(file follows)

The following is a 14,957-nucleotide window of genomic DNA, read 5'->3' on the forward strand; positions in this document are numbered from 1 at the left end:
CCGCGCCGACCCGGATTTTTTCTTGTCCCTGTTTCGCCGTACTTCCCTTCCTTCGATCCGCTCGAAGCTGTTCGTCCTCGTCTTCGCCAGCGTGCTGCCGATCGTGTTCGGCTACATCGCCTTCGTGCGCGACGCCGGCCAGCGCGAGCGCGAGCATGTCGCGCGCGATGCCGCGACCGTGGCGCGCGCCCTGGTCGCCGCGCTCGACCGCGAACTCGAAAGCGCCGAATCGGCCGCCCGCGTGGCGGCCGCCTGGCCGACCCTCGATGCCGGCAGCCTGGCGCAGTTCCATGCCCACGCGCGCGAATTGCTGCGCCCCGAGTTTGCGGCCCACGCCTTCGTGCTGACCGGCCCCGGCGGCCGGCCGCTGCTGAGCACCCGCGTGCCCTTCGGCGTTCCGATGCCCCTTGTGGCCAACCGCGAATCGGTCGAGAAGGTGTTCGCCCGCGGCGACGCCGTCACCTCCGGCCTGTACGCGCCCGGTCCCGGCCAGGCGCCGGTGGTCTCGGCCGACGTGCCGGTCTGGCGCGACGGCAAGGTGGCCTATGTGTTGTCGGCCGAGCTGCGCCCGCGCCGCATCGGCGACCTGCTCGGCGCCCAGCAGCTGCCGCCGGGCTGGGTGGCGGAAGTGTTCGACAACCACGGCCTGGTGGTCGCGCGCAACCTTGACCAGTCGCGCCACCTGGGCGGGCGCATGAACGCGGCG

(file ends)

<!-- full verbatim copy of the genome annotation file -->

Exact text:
The following is a 14,957-nucleotide window of genomic DNA, read 5'->3' on the forward strand; positions in this document are numbered from 1 at the left end:
CCGCGCCGACCCGGATTTTTTCTTGTCCCTGTTTCGCCGTACTTCCCTTCCTTCGATCCGCTCGAAGCTGTTCGTCCTCGTCTTCGCCAGCGTGCTGCCGATCGTGTTCGGCTACATCGCCTTCGTGCGCGACGCCGGCCAGCGCGAGCGCGAGCATGTCGCGCGCGATGCCGCGACCGTGGCGCGCGCCCTGGTCGCCGCGCTCGACCGCGAACTCGAAAGCGCCGAATCGGCCGCCCGCGTGGCGGCCGCCTGGCCGACCCTCGATGCCGGCAGCCTGGCGCAGTTCCATGCCCACGCGCGCGAATTGCTGCGCCCCGAGTTTGCGGCCCACGCCTTCGTGCTGACCGGCCCCGGCGGCCGGCCGCTGCTGAGCACCCGCGTGCCCTTCGGCGTTCCGATGCCCCTTGTGGCCAACCGCGAATCGGTCGAGAAGGTGTTCGCCCGCGGCGACGCCGTCACCTCCGGCCTGTACGCGCCCGGTCCCGGCCAGGCGCCGGTGGTCTCGGCCGACGTGCCGGTCTGGCGCGACGGCAAGGTGGCCTATGTGTTGTCGGCCGAGCTGCGCCCGCGCCGCATCGGCGACCTGCTCGGCGCCCAGCAGCTGCCGCCGGGCTGGGTGGCGGAAGTGTTCGACAACCACGGCCTGGTGGTCGCGCGCAACCTTGACCAGTCGCGCCACCTGGGCGGGCGCATGAACGCGGCG